In a commentary that first appeared in the Sunday edition of the Connecticut Post, Anthony Bennett, pastor of Mount Aery Baptist Church, writes about the poor condition of race relations in America, asserting “black and white fears are compounded with blue fear as lived out by many law enforcement agencies.”
In the aftermath of Freddy Gray’s murder, I find myself once again in a quandary regarding the poor condition of race relations in America. Although media reports described the subsequent activities as “riots,” Baltimorians defined them as protests against the constant disrespect of lives at the hands of those sworn to protect and serve.
It is clear that uprisings in Baltimore and throughout the country were not specific to slain victims, but underscore the fear that structural racism will continue to divide our country and a faith that race relations can improve.
The fear is that America’s perception of black and brown bodies still impact their welfare and safety. No matter what we teach our children about personal responsibility and how respectable we present ourselves, we–African-Americans–could be gunned down by police officers and subject to harassment simply because of our skin color.
And this fear is reinforced by the media. Millions of African-Americans have resolved that black and brown lives, regardless of educational or economic status, will be viewed and treated with contempt. Even in a city like Baltimore, where both civic and law enforcement institutions are headed by persons of color, the system of white supremacy and privilege are reinforced and meted out in continued exploitive manners.
Black fear is conversely connected to a white fear of acknowledging and owning their privilege. Rooted in a sense of threat to their security and way of life, white privilege shields them from the reality of the horrific and sinister “thug-like actions” perpetrated by government and private sector, which many whites have come to dotingly adore and assume is treating everyone equally.
The symbol of this fear is seen in black and brown bodies, primarily male, yet at times the black female body. This fear of facing their historic role and continued benefit within structural racism is both complex and contagious.
A few years ago, during a conversation with a public official, he remarked that, me calling him a “racist” was parallel to him calling me a “nigger.” I recognized how historically ignorant his statement was as it spoke to the profound sense of fear in facing the implications of what the word `racist’ meant for many whites. To confess the terms `racist’ and `white privilege’ is to own the fact that much of this country’s wealth and infrastructure was created by the free labor of Africans, African-Americans and indigenous people during slavery.
What is lost on most whites is that the economic dividends of that free labor continue to this day. Embracing the terms `racist’ and `white privilege’ would mean an acknowledgement that American–white–history has been built on a foundation of occupation, exploitation and stealing of land and culture from others. Yes, much of what we celebrate as the American way is in fact what George James calls “A Stolen Legacy.”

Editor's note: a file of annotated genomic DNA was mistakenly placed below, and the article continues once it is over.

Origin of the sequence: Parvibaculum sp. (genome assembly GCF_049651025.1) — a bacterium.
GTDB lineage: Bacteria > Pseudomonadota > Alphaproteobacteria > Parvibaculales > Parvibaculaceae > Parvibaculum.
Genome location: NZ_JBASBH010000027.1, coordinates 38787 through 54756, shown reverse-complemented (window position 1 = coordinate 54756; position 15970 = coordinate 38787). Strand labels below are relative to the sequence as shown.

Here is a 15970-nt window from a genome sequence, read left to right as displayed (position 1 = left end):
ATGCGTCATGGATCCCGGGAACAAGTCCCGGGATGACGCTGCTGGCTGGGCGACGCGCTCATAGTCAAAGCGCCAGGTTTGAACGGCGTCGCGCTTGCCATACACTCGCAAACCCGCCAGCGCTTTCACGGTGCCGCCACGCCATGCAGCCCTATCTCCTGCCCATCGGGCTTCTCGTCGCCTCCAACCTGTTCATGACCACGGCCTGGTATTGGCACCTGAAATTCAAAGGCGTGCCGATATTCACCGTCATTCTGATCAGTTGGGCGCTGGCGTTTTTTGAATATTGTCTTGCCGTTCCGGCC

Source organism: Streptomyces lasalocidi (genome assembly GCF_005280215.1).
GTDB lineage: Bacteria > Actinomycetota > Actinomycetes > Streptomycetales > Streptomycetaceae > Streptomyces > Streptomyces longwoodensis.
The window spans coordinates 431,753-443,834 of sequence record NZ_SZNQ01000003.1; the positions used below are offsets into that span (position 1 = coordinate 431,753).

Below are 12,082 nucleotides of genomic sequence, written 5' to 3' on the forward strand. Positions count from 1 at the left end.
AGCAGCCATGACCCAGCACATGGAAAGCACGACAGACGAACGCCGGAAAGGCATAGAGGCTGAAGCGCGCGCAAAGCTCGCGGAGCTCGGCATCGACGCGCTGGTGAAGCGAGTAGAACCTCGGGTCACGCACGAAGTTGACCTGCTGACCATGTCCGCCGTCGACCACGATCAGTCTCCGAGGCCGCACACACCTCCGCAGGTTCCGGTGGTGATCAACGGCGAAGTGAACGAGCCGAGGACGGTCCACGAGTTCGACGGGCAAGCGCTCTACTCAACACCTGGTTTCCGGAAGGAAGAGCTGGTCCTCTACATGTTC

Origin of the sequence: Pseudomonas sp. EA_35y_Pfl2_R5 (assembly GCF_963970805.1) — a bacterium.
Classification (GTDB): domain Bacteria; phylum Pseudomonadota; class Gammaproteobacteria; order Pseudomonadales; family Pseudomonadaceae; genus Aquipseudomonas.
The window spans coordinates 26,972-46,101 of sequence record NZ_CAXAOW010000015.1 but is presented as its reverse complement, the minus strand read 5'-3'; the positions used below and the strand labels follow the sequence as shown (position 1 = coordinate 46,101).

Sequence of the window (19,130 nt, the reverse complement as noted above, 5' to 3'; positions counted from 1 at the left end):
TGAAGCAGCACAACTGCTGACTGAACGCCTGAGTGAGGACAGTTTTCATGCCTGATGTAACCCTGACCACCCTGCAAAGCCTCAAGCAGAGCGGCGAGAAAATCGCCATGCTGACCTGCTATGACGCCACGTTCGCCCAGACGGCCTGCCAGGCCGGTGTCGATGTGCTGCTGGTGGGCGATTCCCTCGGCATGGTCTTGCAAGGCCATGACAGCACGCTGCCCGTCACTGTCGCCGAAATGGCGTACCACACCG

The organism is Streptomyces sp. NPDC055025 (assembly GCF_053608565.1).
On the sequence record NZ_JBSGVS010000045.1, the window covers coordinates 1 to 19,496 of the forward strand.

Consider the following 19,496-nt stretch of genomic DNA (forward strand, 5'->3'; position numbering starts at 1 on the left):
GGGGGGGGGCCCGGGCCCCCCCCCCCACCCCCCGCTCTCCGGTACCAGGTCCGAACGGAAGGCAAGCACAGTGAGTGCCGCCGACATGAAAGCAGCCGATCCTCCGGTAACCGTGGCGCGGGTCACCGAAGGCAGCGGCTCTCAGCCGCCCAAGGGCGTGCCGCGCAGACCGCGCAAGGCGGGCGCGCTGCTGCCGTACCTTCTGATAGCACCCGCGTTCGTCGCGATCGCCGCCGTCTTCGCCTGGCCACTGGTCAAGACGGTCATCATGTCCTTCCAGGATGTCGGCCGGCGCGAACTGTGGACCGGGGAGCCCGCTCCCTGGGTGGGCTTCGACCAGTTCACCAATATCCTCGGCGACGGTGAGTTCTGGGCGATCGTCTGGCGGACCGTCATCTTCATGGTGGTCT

We see the collateral damage of this legacy in decades of urban underdevelopment in cities like Baltimore, Bridgeport, Patterson and throughout the country.
Rather than face that harsh reality, many whites deflect the conversation, criminalizing black America as a way to justify their dominance and exploitation. This deflection, however, does not erase an even greater fear of those who actually know how treacherous white American history has been. They fear the retribution of black and brown as they rise in affirmation and recognition of their humanity.
Now, black and white fears are compounded with blue fear as lived out by many law enforcement agencies. A part of that fear stems from their difficulty in distinguishing legitimate public outrage and protest from citizens with unjustified and nonproductive actions of a few, i.e. looting, destruction of person and properties. This fear is manifested through “stereotyping” and “profiling,” particularly with men and women of color.
The blue uniform covers the fears of black and white as though the uniform will give them immunity of their personal fears. However, many black and brown police officers will admit that the blue uniform does not stop white officers from viewing them through the same lenses they view men and women within urban communities. So, collective fears feed into a volatile mix that in this season has erupted in Baltimore.
In the earlier part of this essay, I spoke about faith that race relations can improve.
Recently, I sat with more than one thousand persons from varying races and backgrounds where we heard the rallying call of Dr. Cornell West, several of the local organizing faith leaders and other prophetic voices.
In that space, I heard a collective voice saying our fears cannot have the last say in America and we must not capitulate to them. Rather, we must work and walk by faith and confront the fears of our lives. It is our faith in the fact that ultimately love, not fear, will triumph. That fuels me to not only pen these words but to continue to be a part of communities to do the same.